Zoonotic diseases result from pathogens jumping or spilling over between animals and humans. Think rabies, lyme disease, West Nile virus, HIV and Ebola. Today, as COVID-19 ravages our communities, we all understand the impact they can have.
Between 1940 and 2004, more than 335 emerging infectious disease outbreaks, involving 183 distinct pathogens, were reported worldwide (more than 50 per decade) and the rate of disease emergence is increasing. We must act to reduce the long-term risk of future spillover events
, which could lead to another pandemic as or potentially more devastating than COVID-19.
Ecological degradation increases the overall risk of zoonotic disease outbreaks
originating from wildlife. Among other things, our changes to the environment increase contact between humans, livestock, and wildlife pathogens. Degradation is also at the core of 2 other major problems facing Earth: Climate Change and the biodiversity crisis. As WCS scientists wrote for CNN, proactively conserving and restoring remaining intact ecosystems is a key strategy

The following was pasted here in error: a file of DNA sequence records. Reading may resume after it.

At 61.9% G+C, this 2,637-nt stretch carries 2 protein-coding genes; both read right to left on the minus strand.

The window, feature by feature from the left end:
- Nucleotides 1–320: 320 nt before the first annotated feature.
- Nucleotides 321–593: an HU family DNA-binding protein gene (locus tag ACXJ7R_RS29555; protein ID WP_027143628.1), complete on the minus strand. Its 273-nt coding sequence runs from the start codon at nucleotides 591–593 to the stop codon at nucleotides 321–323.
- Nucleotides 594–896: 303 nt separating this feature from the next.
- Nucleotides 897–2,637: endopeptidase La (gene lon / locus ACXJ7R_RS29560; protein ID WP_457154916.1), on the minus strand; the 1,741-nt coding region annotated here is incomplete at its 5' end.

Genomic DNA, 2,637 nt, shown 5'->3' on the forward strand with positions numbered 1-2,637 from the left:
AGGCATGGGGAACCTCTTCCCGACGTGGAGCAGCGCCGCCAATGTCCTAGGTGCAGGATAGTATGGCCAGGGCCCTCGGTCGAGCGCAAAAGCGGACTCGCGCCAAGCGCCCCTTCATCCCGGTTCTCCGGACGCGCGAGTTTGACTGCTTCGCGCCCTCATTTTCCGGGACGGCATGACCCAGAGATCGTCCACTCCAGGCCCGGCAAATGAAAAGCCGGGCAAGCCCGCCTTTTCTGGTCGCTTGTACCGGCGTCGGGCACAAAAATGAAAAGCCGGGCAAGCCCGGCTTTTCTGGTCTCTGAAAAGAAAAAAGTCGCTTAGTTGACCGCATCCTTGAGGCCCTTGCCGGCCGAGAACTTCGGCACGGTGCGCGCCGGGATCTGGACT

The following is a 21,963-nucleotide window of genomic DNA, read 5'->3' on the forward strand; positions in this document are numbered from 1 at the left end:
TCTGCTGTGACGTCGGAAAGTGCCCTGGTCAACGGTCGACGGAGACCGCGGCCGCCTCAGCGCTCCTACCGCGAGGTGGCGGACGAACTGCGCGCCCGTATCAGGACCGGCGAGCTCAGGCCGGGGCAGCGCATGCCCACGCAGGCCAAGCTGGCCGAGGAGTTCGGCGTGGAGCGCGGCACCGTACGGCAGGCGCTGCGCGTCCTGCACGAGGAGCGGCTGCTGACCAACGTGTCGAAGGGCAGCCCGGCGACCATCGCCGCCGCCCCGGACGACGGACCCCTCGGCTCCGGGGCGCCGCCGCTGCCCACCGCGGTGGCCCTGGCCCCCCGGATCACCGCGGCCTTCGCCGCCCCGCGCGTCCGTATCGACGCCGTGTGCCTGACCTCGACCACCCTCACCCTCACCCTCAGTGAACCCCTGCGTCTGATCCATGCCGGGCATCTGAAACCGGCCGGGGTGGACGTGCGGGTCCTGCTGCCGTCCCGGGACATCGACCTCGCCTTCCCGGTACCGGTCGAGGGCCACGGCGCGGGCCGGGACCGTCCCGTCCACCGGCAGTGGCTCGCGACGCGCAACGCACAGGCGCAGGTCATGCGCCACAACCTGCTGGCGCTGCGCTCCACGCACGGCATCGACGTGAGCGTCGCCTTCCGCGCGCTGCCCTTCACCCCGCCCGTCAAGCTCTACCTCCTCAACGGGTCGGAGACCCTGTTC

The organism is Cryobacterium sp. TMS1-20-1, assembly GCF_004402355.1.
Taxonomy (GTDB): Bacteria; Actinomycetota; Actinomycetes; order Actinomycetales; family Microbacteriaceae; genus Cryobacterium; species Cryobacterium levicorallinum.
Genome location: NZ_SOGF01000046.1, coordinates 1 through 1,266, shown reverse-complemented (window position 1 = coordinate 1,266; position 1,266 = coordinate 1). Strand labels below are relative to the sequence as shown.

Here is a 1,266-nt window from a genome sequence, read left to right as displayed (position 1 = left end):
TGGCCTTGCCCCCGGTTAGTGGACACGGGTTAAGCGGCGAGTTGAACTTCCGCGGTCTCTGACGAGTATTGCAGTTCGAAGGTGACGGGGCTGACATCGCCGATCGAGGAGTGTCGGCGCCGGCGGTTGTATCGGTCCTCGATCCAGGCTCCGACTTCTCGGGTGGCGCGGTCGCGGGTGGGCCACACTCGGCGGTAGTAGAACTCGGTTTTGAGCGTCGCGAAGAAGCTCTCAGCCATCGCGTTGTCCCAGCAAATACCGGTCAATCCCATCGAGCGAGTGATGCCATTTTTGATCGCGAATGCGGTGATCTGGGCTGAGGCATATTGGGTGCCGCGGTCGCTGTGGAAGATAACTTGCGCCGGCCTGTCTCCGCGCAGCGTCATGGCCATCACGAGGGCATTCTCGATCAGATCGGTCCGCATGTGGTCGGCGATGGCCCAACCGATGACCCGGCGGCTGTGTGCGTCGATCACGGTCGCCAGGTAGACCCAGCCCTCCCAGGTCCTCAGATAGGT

. As managers of at least 35% of the world’s remaining intact forests, Indigenous Peoples are key partners in this effort. Supporting their ongoing stewardship will reduce the frequency of human exposure to wildlife and help minimize zoonotic spillover.
To prevent future pandemics, we must also end commercial trade in wildlife (particularly mammals and birds) for human consumption and close all such markets, as such trade is a known spillover risk
. Ending wildlife consumption does not apply to Indigenous Peoples and local communities (IPLCs), for whom there is often little alternative protein available. For IPLCs, we must value their eyes-on-the-ground and assist capacity for early reporting of sick animals & avoiding contact, to help detect outbreaks
faster & reduce risk of their spread.